Olympic debutant Bundy Philpott is quick to share the credit for her being named as the eventing travelling alternate for the Tokyo Olympic Games.
“I have trained with some of the best and been so lucky with some amazing coaches including Sir Mark Todd, Penny Pearce, Penny Stevenson and Greg Best,” says the Cambridge based rider, who now has input from Nicoli Fife and Jeff McVean. “They have all been hugely influential in how I ride.”
But her biggest shout out is for her dad Bryan. “He’s never been horsey but has always given me unbelievable support. If only every kid could be so lucky. He has never once not been 100% behind me for everything. If only all could have that opportunity and support, the world would be a better place.”
Fittingly, it was with Dad and her beloved dog Puppet – a nearly 12-year-old SPCA special – that she celebrated. Puppet is the light of her life – don’t tell Tresca NZPH that though.
“We had a very nice bottle of champers and a quiet conversation about how long it has all taken (to get to this stage) and how far there is still to go. I wouldn’t have had it any other way.”
Bundy Philpott is no new name to the world of eventing. She headed to the UK for the first time more than a decade ago and in 2006 and 2007 had starts at both Badminton and Burghley. “Back then I very naively probably thought I was on the fringe of making an Olympic team, but you go further down the road and you know how much you don’t know! One thing though, I always wanted to represent New Zealand at 5* level and the Olympic Games.”
She’s had Tresca NZPH – or Pete as he is known at home – since he was rising four. “I’ve had him 11 years now. He was like an old soul from the start. The first time we did cross country, he jumped all the fences like he had done it before. He has never given me a moment’s concern . . . he is just a real natural.”
But if it wasn’t for Bryan’s insistence, Pete may never have joined her string. “We went to NZPH and looked at a lot of horses. We got back in the car and went over our lists. Dad said, ‘that one, whether you like it or not’. So despite my strong protests that he wasn’t suitable as a commercial purchase, he arrived.”
Bundy is absolutely chuffed to be named in the team. “It is a massive honour to be part of any New Zealand team and these are a fantastic bunch of team mates who are all world class. It is just awesome to be part of it,” she says.
She felt the nod could have gone to four or five combinations. “You just have to go out to each event and put your own performance on the table and at the end of the day, selectors will make their decision. I knew I had ticked all my goals off the list and that was as much as I could do. The luck of the draw just fell to me and I am really happy about it.”
Since being named Bundy says she has received so many messages of congratulations and support from all over the country from people from all sorts of disciplines. “It is just awesome. Some are people I wouldn’t have seen for years. Every single message is read and counts, and makes you feel good about the situation.”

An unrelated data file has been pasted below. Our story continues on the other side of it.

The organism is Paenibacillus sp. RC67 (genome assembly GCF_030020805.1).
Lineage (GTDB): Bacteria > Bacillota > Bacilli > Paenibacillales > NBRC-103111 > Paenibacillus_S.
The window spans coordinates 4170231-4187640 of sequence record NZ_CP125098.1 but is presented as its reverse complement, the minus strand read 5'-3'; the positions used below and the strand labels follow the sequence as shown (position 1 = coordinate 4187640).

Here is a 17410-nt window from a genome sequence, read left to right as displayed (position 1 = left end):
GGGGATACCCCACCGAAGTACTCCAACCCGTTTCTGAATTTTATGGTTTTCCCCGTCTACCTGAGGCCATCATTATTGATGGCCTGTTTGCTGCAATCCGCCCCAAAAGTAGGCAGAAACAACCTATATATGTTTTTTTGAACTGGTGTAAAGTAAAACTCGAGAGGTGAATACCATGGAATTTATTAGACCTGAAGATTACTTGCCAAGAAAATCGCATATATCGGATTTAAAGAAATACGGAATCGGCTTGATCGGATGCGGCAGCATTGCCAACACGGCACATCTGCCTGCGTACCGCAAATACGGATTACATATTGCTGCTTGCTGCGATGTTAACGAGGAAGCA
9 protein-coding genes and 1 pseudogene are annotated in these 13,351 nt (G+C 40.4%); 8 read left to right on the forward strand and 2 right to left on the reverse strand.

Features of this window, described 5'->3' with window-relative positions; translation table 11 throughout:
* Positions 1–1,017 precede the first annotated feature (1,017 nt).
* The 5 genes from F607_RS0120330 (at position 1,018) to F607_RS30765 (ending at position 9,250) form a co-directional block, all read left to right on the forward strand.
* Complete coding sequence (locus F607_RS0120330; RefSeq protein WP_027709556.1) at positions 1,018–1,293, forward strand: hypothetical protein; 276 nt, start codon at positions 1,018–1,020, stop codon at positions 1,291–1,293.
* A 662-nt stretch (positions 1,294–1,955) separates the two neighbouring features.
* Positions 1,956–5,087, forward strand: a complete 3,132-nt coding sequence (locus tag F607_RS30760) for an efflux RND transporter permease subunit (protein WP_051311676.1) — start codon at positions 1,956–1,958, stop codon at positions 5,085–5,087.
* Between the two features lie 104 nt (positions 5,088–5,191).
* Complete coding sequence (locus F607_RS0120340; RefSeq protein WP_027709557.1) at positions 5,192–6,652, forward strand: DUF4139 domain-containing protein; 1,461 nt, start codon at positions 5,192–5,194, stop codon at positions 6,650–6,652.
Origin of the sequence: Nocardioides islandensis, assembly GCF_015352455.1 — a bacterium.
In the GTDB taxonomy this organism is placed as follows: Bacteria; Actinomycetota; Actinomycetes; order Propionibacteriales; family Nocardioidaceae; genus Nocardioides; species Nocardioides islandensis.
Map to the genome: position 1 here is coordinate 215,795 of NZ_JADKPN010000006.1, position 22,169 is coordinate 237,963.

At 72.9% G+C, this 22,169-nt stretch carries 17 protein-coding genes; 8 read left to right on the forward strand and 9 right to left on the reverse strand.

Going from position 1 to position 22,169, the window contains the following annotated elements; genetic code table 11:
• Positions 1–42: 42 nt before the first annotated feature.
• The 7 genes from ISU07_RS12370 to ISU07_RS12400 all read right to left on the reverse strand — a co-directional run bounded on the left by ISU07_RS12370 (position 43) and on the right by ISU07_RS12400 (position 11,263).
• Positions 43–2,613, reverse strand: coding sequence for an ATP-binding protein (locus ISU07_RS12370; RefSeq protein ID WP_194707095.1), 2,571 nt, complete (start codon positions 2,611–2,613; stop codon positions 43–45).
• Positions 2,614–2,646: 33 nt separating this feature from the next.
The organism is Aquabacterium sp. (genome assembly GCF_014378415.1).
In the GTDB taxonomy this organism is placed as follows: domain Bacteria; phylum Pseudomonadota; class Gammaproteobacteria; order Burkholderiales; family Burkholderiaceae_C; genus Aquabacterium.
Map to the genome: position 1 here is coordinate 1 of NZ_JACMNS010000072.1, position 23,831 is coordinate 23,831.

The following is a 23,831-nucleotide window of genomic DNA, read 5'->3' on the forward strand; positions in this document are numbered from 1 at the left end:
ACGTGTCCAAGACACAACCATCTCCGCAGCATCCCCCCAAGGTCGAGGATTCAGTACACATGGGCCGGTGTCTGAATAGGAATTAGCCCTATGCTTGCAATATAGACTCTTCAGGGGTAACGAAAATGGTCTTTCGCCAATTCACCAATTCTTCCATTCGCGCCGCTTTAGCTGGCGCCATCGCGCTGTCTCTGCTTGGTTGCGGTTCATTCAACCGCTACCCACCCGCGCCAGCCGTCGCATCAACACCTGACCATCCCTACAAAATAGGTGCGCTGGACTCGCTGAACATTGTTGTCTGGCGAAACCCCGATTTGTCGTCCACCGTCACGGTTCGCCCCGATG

She knows it will be challenging in Tokyo for a lot of reasons. She, Pete and groom Rosie Thomas left for Australia at the weekend where they will wait for 10 days before flying to Japan with the Aussie horses.
“It is a little unprecedented to be coming straight out of New Zealand, so it is a little bit of a guinea pig role. No one really has any idea how it will work!”
COVID adds another layer of complexity to the Games too. “You just put your faith and trust in those who run the sport and the Olympic movement really,” she says. She has had the vaccination and says that makes her feel a little more at ease.
“I am looking forward to everything,” says Bundy. “This is what anyone who sits in squads or has ambition to ride wants to achieve. The Olympic Games are on everyone’s mind and being part of the whole thing and being able to support our team is just incredible. If I get to play a role, then that’s great and if not, that’s ok too.”
Coming back to New Zealand is far more complicated. Horses can only go north after Tokyo so Pete will fly to Europe with the other Kiwi horses. “It presents an awesome opportunity to have another crack at Badminton and he is just the horse to do that on . . . so I will probably head back up there in early January for that.”
In the meantime, she will do two weeks quarantine post Games before heading back to the banks of Lake Karapiro where she lives. She grew up in Hawke’s Bay on a farm and went to Central Hawke’s Bay Pony Club before moving to the Waikato with her Dad in the 1990s.
“Look . . . I have made an awful lot of mistakes and wasted a lot of years, but it is good to be here (on an Olympic team) now.” And she’s not planning on giving that up in a hurry. “I hope I can stay here for a few years and then retire to the beach!”
By Diana Dobson – HP Media Liaison
Photos By Libby Law/ESNZ